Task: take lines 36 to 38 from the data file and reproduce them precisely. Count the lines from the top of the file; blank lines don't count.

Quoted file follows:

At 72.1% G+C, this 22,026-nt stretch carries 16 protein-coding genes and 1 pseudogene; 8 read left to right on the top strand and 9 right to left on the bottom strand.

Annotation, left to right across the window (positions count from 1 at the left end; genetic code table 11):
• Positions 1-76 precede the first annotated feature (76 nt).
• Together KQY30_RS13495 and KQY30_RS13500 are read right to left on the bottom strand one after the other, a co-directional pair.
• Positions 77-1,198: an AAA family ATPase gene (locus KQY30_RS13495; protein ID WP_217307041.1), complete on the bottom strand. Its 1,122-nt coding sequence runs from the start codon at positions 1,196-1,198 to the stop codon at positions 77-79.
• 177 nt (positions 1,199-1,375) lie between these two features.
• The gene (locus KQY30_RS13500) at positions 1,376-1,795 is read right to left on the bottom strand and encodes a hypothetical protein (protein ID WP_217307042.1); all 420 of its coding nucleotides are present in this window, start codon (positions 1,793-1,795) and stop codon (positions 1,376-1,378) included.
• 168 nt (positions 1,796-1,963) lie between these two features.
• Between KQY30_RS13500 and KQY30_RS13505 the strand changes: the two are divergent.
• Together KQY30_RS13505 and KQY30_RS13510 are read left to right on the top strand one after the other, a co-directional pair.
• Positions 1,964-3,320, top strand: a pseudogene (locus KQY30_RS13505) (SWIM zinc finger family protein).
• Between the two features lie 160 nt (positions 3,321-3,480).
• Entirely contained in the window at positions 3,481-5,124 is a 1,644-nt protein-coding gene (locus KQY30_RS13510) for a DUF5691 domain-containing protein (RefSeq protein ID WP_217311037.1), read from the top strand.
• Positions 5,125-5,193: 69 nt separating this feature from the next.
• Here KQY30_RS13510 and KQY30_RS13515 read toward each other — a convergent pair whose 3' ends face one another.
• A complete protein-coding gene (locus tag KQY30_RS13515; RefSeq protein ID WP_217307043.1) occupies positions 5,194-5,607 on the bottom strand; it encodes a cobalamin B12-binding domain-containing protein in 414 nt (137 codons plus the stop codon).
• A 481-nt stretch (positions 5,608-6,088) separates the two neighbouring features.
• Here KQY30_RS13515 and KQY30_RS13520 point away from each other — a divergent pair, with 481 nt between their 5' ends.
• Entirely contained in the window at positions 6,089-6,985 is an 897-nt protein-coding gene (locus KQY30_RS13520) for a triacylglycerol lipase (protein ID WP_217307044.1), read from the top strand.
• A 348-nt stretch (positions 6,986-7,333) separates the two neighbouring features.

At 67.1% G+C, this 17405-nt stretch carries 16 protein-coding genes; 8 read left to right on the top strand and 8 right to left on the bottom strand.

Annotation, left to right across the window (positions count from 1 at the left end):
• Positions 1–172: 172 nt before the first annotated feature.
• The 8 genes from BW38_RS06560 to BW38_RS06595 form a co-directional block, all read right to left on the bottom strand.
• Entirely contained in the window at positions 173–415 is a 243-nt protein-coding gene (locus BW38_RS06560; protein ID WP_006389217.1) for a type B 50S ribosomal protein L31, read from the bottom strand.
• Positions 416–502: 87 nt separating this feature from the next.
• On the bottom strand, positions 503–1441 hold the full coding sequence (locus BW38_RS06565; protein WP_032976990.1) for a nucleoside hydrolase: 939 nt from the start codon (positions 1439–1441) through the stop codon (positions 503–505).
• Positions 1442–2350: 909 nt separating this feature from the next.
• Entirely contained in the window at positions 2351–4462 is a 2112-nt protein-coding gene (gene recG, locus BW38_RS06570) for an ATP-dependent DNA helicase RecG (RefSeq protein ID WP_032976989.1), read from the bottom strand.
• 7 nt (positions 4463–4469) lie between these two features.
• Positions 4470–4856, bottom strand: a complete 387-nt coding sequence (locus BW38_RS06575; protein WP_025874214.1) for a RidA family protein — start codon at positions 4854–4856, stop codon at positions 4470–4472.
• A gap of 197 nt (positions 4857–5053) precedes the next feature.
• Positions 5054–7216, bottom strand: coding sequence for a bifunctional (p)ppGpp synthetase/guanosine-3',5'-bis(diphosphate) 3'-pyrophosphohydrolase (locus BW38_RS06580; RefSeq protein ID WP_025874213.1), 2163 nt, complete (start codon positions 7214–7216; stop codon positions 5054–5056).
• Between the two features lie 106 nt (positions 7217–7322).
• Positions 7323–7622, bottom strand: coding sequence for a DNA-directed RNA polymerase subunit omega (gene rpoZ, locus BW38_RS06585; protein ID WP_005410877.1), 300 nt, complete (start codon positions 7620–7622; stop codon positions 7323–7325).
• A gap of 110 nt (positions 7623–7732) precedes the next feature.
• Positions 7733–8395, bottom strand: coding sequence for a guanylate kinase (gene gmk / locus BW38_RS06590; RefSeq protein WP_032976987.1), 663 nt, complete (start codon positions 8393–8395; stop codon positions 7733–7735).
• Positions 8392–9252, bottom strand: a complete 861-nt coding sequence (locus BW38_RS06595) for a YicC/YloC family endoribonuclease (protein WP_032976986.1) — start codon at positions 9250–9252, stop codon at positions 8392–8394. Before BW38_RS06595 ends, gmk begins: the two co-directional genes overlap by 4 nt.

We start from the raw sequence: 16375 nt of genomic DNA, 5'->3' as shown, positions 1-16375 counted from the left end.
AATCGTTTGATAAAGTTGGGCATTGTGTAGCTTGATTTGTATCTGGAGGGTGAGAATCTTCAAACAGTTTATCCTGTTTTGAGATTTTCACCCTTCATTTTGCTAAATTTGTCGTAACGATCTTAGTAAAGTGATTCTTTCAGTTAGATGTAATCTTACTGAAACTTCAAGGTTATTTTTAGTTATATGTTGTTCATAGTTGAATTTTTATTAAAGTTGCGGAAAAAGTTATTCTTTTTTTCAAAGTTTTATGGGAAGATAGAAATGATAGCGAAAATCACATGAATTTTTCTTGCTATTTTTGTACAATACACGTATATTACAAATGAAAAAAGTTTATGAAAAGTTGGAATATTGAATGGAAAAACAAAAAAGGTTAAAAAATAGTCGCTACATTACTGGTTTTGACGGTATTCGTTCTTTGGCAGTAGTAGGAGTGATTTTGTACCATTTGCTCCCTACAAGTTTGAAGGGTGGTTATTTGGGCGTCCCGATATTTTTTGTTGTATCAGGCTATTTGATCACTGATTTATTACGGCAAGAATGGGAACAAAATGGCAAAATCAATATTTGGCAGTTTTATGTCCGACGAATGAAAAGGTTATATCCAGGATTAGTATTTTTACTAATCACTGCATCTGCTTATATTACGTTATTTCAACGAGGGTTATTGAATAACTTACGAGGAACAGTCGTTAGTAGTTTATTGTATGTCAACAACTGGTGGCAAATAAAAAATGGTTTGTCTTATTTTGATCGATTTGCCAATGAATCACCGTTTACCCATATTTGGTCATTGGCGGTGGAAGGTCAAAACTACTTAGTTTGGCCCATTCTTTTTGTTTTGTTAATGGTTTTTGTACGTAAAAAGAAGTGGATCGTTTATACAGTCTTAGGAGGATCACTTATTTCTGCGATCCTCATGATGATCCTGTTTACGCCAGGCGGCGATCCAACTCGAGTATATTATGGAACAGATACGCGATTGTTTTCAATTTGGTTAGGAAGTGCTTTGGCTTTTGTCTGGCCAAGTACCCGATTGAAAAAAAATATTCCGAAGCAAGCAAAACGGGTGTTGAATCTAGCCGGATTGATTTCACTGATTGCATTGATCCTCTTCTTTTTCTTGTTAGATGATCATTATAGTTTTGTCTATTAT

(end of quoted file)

• A gap of 110 nt (positions 7623–7732) precedes the next feature.
• Positions 7733–8395, bottom strand: coding sequence for a guanylate kinase (gene gmk / locus BW38_RS06590; RefSeq protein WP_032976987.1), 663 nt, complete (start codon positions 8393–8395; stop codon positions 7733–7735).
• Positions 8392–9252, bottom strand: a complete 861-nt coding sequence (locus BW38_RS06595) for a YicC/YloC family endoribonuclease (protein WP_032976986.1) — start codon at positions 9250–9252, stop codon at positions 8392–8394. Before BW38_RS06595 ends, gmk begins: the two co-directional genes overlap by 4 nt.